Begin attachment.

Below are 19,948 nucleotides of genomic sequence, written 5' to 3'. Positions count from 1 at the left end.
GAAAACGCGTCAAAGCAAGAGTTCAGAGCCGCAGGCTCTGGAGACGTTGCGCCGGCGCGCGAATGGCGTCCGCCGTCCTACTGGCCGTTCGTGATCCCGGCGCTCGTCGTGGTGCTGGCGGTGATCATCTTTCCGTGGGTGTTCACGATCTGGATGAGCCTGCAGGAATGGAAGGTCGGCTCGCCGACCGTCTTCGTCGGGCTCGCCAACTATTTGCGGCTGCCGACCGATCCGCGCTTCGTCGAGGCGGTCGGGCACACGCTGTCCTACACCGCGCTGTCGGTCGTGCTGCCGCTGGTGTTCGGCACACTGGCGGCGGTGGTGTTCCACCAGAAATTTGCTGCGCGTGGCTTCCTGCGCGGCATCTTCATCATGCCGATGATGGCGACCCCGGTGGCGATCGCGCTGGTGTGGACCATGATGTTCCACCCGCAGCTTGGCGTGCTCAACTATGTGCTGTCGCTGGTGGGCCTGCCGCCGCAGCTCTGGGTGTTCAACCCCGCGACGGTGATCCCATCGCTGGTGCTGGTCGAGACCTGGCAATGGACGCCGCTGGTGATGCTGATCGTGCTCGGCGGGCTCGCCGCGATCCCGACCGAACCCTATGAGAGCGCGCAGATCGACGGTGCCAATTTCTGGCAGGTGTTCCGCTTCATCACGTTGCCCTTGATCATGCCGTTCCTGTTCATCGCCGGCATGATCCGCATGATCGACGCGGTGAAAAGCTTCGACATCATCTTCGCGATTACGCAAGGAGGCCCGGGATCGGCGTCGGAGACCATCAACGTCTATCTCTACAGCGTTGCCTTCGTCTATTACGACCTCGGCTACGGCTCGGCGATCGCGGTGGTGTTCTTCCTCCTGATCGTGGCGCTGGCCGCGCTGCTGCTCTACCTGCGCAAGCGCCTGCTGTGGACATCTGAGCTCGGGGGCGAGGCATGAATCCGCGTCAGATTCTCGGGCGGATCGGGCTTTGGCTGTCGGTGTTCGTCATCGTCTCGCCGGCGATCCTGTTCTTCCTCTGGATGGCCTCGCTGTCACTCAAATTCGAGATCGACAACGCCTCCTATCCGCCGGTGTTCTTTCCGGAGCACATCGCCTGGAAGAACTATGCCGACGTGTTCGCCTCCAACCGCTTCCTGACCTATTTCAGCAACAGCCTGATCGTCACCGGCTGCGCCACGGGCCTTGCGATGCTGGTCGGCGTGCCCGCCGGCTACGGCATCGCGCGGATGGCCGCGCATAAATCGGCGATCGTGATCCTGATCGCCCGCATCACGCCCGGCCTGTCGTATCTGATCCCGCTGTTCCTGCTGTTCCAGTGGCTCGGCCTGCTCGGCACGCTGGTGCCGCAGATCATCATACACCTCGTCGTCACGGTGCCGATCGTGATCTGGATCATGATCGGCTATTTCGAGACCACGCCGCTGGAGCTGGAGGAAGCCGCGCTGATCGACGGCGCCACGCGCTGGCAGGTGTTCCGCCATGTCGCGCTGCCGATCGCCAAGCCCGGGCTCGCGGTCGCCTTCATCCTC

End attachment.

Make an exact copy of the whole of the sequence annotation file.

Below are 19,948 nucleotides of genomic sequence, written 5' to 3'. Positions count from 1 at the left end.
GAAAACGCGTCAAAGCAAGAGTTCAGAGCCGCAGGCTCTGGAGACGTTGCGCCGGCGCGCGAATGGCGTCCGCCGTCCTACTGGCCGTTCGTGATCCCGGCGCTCGTCGTGGTGCTGGCGGTGATCATCTTTCCGTGGGTGTTCACGATCTGGATGAGCCTGCAGGAATGGAAGGTCGGCTCGCCGACCGTCTTCGTCGGGCTCGCCAACTATTTGCGGCTGCCGACCGATCCGCGCTTCGTCGAGGCGGTCGGGCACACGCTGTCCTACACCGCGCTGTCGGTCGTGCTGCCGCTGGTGTTCGGCACACTGGCGGCGGTGGTGTTCCACCAGAAATTTGCTGCGCGTGGCTTCCTGCGCGGCATCTTCATCATGCCGATGATGGCGACCCCGGTGGCGATCGCGCTGGTGTGGACCATGATGTTCCACCCGCAGCTTGGCGTGCTCAACTATGTGCTGTCGCTGGTGGGCCTGCCGCCGCAGCTCTGGGTGTTCAACCCCGCGACGGTGATCCCATCGCTGGTGCTGGTCGAGACCTGGCAATGGACGCCGCTGGTGATGCTGATCGTGCTCGGCGGGCTCGCCGCGATCCCGACCGAACCCTATGAGAGCGCGCAGATCGACGGTGCCAATTTCTGGCAGGTGTTCCGCTTCATCACGTTGCCCTTGATCATGCCGTTCCTGTTCATCGCCGGCATGATCCGCATGATCGACGCGGTGAAAAGCTTCGACATCATCTTCGCGATTACGCAAGGAGGCCCGGGATCGGCGTCGGAGACCATCAACGTCTATCTCTACAGCGTTGCCTTCGTCTATTACGACCTCGGCTACGGCTCGGCGATCGCGGTGGTGTTCTTCCTCCTGATCGTGGCGCTGGCCGCGCTGCTGCTCTACCTGCGCAAGCGCCTGCTGTGGACATCTGAGCTCGGGGGCGAGGCATGAATCCGCGTCAGATTCTCGGGCGGATCGGGCTTTGGCTGTCGGTGTTCGTCATCGTCTCGCCGGCGATCCTGTTCTTCCTCTGGATGGCCTCGCTGTCACTCAAATTCGAGATCGACAACGCCTCCTATCCGCCGGTGTTCTTTCCGGAGCACATCGCCTGGAAGAACTATGCCGACGTGTTCGCCTCCAACCGCTTCCTGACCTATTTCAGCAACAGCCTGATCGTCACCGGCTGCGCCACGGGCCTTGCGATGCTGGTCGGCGTGCCCGCCGGCTACGGCATCGCGCGGATGGCCGCGCATAAATCGGCGATCGTGATCCTGATCGCCCGCATCACGCCCGGCCTGTCGTATCTGATCCCGCTGTTCCTGCTGTTCCAGTGGCTCGGCCTGCTCGGCACGCTGGTGCCGCAGATCATCATACACCTCGTCGTCACGGTGCCGATCGTGATCTGGATCATGATCGGCTATTTCGAGACCACGCCGCTGGAGCTGGAGGAAGCCGCGCTGATCGACGGCGCCACGCGCTGGCAGGTGTTCCGCCATGTCGCGCTGCCGATCGCCAAGCCCGGGCTCGCGGTCGCCTTCATCCTC